γ represents a design parameter whose value is selected in trade-off between convergence and oscillation of throughput rates of said one or more data streams (DS1, DS2).
  10. A transport layer processing method for processing data packets (210) at the transport layer comprising receiving data packets (210) of one or more data streams (DS1, DS2), temporarily storing said data packets (210) in a buffer (303), and transmitting said data packets (210) towards respective destinations, each data packet (210) having a transport layer overhead section (211) and transport layer payload section (212),
    CHARACTERIZED IN THAT said method further comprises:
    - extracting a utility value from a utility field (213) of said transport layer overhead section (211) of a received data packet (210); and
    - taking a drop or mark decision for said data packet (210) depending on said utility value and a buffer fill level of said buffer (303).
  11. A receiver node (121, 122, 123; 400) comprising a transport layer receiver (401) adapted to receive data packets (210) of one or more data streams (DS1, DS2), each data packet (210) having a transport layer overhead section (211) and transport layer payload section (212), said transport layer receiver (401) comprising:
    - an acknowledgement transmitter (402) adapted to transmit an acknowledgement message in return to a received data packet (210),
    CHARACTERIZED IN THAT said transport layer receiver (401) further comprises:
    - a transport layer processor (403) adapted to extract a utility value from a utility field (213) of said transport layer overhead section (211) of said received data packet; (210) and wherein
    - said acknowledgement transmitter (402) is adapted to embed said utility value in said acknowledgement message.
  12. A transport layer receiving method for receiving data packets (210) of one or more data streams (DS1, DS2) at the transport layer, each data packet (210) having a transport layer overhead section (211) and transport layer payload section (212), said method comprising transmitting an acknowledgement message in return to a received data packet (210),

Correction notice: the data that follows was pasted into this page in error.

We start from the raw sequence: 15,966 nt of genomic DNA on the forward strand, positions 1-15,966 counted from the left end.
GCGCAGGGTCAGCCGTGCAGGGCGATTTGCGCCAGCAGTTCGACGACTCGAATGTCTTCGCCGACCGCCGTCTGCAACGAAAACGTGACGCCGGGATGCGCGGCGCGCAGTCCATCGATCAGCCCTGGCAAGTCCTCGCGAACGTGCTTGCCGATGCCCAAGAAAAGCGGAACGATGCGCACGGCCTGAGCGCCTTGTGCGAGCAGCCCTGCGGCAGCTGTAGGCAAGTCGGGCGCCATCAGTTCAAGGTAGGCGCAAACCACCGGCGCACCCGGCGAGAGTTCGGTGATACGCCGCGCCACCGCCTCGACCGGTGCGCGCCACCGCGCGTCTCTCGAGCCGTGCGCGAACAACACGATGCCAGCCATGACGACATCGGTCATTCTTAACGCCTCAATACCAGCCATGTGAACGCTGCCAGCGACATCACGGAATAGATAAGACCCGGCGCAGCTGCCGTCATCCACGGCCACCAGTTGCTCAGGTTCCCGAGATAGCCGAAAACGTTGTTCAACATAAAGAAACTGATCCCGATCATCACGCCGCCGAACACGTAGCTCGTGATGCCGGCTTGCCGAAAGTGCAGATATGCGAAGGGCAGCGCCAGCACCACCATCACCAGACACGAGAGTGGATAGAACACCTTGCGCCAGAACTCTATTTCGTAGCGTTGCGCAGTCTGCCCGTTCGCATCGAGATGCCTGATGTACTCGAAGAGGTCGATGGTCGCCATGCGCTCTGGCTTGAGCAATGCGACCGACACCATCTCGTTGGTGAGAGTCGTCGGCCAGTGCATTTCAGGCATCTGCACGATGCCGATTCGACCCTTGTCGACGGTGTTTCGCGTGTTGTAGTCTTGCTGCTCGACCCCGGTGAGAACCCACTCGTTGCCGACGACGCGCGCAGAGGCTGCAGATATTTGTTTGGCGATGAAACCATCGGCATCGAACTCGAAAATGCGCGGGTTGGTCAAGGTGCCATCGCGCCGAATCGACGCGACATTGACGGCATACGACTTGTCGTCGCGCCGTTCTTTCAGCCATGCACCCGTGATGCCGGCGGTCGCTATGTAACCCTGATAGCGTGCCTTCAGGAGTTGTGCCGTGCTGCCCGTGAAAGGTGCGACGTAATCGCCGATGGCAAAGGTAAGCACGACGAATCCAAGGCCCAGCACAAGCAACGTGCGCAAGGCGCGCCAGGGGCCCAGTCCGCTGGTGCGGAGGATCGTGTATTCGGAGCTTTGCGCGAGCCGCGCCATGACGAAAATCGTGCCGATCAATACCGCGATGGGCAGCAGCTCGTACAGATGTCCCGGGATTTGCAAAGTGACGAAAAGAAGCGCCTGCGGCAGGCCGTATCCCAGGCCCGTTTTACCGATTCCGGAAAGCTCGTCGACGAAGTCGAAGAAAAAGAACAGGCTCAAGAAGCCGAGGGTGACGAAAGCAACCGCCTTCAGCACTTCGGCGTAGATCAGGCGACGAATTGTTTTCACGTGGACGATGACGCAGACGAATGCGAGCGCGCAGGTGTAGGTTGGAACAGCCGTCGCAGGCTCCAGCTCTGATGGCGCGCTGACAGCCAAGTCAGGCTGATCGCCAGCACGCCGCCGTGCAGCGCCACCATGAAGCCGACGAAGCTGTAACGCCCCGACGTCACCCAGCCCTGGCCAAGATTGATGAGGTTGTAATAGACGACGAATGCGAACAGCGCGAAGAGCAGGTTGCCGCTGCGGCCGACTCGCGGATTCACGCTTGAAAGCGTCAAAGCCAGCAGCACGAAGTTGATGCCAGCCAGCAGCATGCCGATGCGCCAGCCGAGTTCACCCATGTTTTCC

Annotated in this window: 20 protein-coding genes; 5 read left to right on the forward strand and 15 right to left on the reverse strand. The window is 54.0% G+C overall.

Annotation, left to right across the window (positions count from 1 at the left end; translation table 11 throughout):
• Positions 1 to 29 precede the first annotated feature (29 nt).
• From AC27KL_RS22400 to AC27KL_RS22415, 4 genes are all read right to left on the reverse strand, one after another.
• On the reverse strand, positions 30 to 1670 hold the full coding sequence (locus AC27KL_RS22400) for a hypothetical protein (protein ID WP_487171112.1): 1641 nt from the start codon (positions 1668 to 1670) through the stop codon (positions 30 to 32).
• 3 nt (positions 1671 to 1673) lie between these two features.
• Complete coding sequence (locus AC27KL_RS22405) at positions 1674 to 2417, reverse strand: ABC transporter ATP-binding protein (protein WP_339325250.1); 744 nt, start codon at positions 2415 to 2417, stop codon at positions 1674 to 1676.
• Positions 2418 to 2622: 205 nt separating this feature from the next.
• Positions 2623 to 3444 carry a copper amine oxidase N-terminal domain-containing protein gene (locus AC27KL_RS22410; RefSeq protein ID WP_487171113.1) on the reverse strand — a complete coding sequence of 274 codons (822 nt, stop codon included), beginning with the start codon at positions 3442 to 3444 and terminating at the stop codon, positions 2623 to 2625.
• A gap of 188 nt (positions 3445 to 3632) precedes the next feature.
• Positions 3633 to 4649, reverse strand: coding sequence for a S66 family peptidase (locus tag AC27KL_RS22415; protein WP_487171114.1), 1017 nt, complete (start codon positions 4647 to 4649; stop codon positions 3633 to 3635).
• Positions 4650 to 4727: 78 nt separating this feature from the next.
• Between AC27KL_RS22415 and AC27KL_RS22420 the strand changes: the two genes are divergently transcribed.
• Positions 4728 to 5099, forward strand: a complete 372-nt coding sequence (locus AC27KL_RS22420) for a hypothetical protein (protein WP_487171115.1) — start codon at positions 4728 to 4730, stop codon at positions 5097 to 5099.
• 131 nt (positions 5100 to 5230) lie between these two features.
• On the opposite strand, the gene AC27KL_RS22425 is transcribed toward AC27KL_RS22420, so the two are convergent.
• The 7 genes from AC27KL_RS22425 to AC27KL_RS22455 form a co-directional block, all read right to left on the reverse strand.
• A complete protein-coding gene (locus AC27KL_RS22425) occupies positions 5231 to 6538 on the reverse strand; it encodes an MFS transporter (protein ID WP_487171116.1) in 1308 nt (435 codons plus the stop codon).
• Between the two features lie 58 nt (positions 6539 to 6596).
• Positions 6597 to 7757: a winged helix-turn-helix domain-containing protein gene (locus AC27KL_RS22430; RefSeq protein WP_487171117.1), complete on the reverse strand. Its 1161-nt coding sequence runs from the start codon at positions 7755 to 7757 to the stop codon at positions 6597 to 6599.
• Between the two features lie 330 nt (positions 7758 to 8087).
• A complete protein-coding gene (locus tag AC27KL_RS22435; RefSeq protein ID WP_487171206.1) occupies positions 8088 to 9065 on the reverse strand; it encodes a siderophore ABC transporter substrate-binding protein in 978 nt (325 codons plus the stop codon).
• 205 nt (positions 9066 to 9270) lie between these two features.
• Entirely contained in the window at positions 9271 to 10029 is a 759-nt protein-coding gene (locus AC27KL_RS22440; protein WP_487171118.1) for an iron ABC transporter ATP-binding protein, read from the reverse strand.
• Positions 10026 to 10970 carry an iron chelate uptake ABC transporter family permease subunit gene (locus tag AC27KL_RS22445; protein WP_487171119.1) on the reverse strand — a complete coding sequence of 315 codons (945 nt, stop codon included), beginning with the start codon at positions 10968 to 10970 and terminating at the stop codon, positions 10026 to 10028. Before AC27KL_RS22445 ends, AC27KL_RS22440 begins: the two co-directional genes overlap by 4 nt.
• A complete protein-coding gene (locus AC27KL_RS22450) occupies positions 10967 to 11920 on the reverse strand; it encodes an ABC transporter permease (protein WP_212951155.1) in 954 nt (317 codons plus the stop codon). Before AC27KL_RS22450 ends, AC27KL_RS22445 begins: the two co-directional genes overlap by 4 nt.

CHARACTERIZED IN THAT said method further comprises:
    - extracting a utility value from a utility field (213) of said transport layer overhead section (211) of said received data packet (210); and
    - embedding said utility value in said acknowledgement message.
  13. A policing network node (500) comprising a transport layer monitor (501) adapted to monitor data packets (210) of plural data streams (DS1, DS2), each data packet (210) having a transport layer overhead section (211) and transport layer payload section (212),
    CHARACTERIZED IN THAT said transport layer monitor (501) comprises:
    - a utility value monitor (502) adapted to monitor a utility value from a utility field (213) of said transport layer overhead section (211) of received data packets (210);
    - a utility value comparator (503) adapted to compare utility values of data packets (210) belonging to different data streams (DS1, DS2);
    - a packet drop/mark engine (504) adapted to drop or mark data packets (210) belonging to a data stream (DS1, DS2) whose monitored utility values represent an outlier.
  14. A policing network node (500) according to claim 13, wherein:
    - said utility value comparator (503) is adapted to maintain a histogram of utility values for each one of said data streams (DS1, DS2); and
    - said packet drop/mark engine (504) is adapted to consider a data stream (DS1, DS2) as an outlier when the percentage of utility values below a predetermined first threshold exceeds a predetermined second threshold.
  15. A transport layer policing method comprising monitoring data packets (210) of plural data streams (DS1, DS2), each data packet (210) having a transport layer overhead section (211) and transport layer payload section (212),
    CHARACTERIZED IN THAT said transport layer policing method comprises:
    - monitoring a utility value from a utility field (213) of said transport layer overhead section (211) of received data packets (210);
    - comparing utility values of data packets (210) belonging to different data streams (DS1, DS2); and
    - dropping or marking data packets (210) belonging to a data stream (DS1, DS2) whose monitored utility values represent an outlier.
Description
    Technical Field
  • [0001]
    Embodiments of the present invention generally relate to data packet transport in communications networks, more particularly to congestion control or equivalent mechanisms that are implemented at the transport layer in such a network to monitor and control that all senders of data packets share the available transport capacity of the network fairly and efficiently.
  • Background
  • [0002]
    Existing congestion control mechanisms rely on congestion signals that are sent by network nodes or receivers to senders. If a network node gets overloaded, i.e. reaches a state of congestion, this network node will mark, delay or drop data packets. The mark, delay or drop decision is signalled directly to the sender or to the receiver which relays the signals to the sender. As a result, the sender can adapt the rate at which data packets are sent. A sender may for instance half its data transmit rate on detection that a data packet was delayed, dropped or marked. Existing congestion control mechanisms assume that it is always desired by a sender to send more data packets to receivers. A sender consequently shall increase its data rate over time, for instance linearly, when no delayed, dropped or marked packets are signalled to the sender.
  • [0003]